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Novel Interleukins for immunotherapy of Asthma

Final Report Summary - NILTHERA (Novel interleukins for immunotherapy of asthma)

Respiratory diseases associated with allergy such as asthma and rhinitis constitute a major and continuously growing public health concern for Europe. More than 30 million European citizens suffer from chronic asthma, among which 6 million have severe symptoms and 1.5 million live in fear of dying from an asthmatic attack. A large number of these patients are also children. The economic burden of asthma is major. Asthma costs EUR 17.7 billion per year to European healthcare authorities and another EUR 9.8 billion per annum to the European economy due to absenteeism from work and productivity loss (European Respiratory Society White Book, 2003). Allergic asthma is a chronic inflammatory disease of the airways characterised by T helper two (Th2) mediated immune responses to common aeroallergens in genetically susceptible individuals. Th2 responses most frequently develop early in life, persist even during asymptomatic periods and are exacerbated in response to environmental triggers such as allergens, viral infections or other irritants leading to recurrent episodes of wheezing, breathlessness and coughing and eventually the progressive decline of lung function. Although the inflammatory cascade inducing and/or exacerbating an allergic response in the airways is complex and largely unexplored, several innate immunity cytokines such as thymic stromal lymphopoietin (TSLP), interleukin 25 (IL-25) and IL-33 have been recently shown to be crucial for up-regulating Th2-mediated immune responses and triggering asthmatic symptoms. However, the role of other potentially important innate immunity cytokines such as type III interferons has not been addressed.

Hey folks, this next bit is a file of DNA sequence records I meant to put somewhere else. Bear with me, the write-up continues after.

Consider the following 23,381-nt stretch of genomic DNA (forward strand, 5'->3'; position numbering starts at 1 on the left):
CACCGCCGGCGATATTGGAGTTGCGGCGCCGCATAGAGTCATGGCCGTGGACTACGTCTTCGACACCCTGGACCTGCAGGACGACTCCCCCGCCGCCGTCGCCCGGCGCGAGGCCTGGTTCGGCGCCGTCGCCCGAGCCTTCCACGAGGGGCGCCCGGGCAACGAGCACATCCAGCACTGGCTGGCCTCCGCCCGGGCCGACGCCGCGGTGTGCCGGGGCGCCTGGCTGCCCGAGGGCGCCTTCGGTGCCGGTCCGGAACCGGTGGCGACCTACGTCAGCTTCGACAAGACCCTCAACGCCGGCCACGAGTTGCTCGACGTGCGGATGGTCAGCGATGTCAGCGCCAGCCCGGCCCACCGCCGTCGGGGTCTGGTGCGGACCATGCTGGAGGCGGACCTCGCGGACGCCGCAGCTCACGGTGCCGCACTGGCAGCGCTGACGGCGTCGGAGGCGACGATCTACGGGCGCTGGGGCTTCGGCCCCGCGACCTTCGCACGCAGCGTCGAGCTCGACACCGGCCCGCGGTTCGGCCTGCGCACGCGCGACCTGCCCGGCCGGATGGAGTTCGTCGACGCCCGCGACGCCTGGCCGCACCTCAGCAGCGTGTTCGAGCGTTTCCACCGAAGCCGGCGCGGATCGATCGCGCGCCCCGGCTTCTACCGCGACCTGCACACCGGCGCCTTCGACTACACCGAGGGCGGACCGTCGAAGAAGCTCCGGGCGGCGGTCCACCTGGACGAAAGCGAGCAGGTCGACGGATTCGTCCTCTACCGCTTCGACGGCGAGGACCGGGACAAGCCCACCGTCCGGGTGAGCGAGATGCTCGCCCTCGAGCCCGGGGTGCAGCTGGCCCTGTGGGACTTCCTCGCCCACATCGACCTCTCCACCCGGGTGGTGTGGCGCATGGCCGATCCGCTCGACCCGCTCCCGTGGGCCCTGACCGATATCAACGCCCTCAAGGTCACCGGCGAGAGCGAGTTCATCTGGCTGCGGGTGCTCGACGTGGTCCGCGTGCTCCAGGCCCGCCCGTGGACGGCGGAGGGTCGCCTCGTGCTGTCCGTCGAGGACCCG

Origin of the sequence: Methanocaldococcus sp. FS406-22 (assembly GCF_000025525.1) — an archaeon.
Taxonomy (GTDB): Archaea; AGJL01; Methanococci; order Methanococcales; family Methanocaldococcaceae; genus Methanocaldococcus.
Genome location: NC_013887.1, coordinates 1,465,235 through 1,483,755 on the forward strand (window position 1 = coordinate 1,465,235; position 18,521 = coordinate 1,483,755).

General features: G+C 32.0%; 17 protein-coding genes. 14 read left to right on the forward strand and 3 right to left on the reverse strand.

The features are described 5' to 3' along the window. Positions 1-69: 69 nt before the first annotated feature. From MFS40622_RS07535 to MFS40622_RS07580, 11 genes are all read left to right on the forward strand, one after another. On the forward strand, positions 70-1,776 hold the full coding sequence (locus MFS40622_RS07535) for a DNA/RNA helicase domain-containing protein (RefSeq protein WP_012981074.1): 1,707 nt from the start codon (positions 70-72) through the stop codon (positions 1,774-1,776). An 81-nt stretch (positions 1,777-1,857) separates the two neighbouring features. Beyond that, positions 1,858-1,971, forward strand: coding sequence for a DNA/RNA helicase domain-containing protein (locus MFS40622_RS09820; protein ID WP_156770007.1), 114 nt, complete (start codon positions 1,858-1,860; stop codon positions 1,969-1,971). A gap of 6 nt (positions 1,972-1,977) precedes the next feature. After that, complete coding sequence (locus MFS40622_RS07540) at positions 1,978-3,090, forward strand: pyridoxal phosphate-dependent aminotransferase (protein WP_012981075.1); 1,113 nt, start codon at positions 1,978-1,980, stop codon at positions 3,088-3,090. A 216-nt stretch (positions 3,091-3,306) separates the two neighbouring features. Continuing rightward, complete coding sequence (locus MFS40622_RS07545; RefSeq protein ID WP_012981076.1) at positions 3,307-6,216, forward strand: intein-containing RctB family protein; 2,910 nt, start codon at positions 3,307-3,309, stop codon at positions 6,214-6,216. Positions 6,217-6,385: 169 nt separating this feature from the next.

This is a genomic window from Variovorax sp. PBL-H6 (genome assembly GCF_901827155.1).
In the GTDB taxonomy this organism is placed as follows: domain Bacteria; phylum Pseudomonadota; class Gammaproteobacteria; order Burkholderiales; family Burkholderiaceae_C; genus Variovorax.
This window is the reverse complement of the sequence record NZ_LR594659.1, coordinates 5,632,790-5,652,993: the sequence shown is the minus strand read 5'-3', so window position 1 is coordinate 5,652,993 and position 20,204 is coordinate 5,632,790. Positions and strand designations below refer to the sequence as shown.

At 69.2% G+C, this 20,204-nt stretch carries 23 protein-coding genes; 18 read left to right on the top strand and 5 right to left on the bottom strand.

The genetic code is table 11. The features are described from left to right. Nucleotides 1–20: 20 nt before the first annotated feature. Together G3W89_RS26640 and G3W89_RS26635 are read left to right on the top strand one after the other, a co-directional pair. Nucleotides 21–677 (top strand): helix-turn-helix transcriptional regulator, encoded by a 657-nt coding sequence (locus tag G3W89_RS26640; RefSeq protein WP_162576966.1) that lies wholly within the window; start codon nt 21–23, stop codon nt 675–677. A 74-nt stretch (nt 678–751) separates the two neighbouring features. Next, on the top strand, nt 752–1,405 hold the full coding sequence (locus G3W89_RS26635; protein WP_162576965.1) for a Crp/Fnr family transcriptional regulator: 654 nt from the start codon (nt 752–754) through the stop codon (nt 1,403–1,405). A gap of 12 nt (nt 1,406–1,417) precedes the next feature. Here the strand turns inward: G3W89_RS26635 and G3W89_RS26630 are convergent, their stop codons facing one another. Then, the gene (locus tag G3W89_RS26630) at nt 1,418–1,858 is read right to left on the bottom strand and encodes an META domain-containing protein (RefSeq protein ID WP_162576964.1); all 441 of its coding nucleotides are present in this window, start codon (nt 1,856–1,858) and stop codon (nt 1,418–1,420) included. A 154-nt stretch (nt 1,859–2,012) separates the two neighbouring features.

In the present study, we evaluated the role of interleukins-28/29, also termed type III IFNs or lambda interferons (IFN?/IL-28s), in the development of allergic airway inflammation. Using genetically engineered mice deficient in IL-28R signalling, transgenic expression of IL-28A and recombinant IL-28A treatment, we found that endogenous IL-28 cytokines are critical for driving Th1 cell differentiation while limiting Th2 cell generation in vivo. Accordingly, IL-28Ra-/- mice developed exacerbated allergic airway inflammation and hyper-responsiveness associated with augmented Th2 responses. In addition, transgenic expression of IL-28A or recombinant IL-28A treatment of wild-type mice up-regulated Th1 responses in vivo, leading to suppression of Th2-mediated inflammation in the airways and Th2-mediated disease. IL-28-induced immune shifting to a Th1 cytokine profile was mediated through the modulation of dendritic cell (DC) function rather than direct effect on T cells. Transcriptional profiling analysis of IL-28-treated DCs revealed several established molecular pathways leading to Th1 polarisation. To further study the biology of IL-28 cytokines in vivo and unwind their therapeutic potential in allergic asthma, we generated a novel IL-28a/eGFP knock-in reporter mouse. This makes possible the mapping of IL-28 expression in a spatiotemporal manner and the screening of existing and novel agonists for inducing IL-28 cytokines and treating allergic asthma. Taken together our findings demonstrate a critical role of IL-28 cytokines in controlling T cell responses in vivo and support the therapeutic application of recombinant IL-28 or IL-28-inducing agonists for the treatment of allergic asthma and allergic asthma exacerbations.

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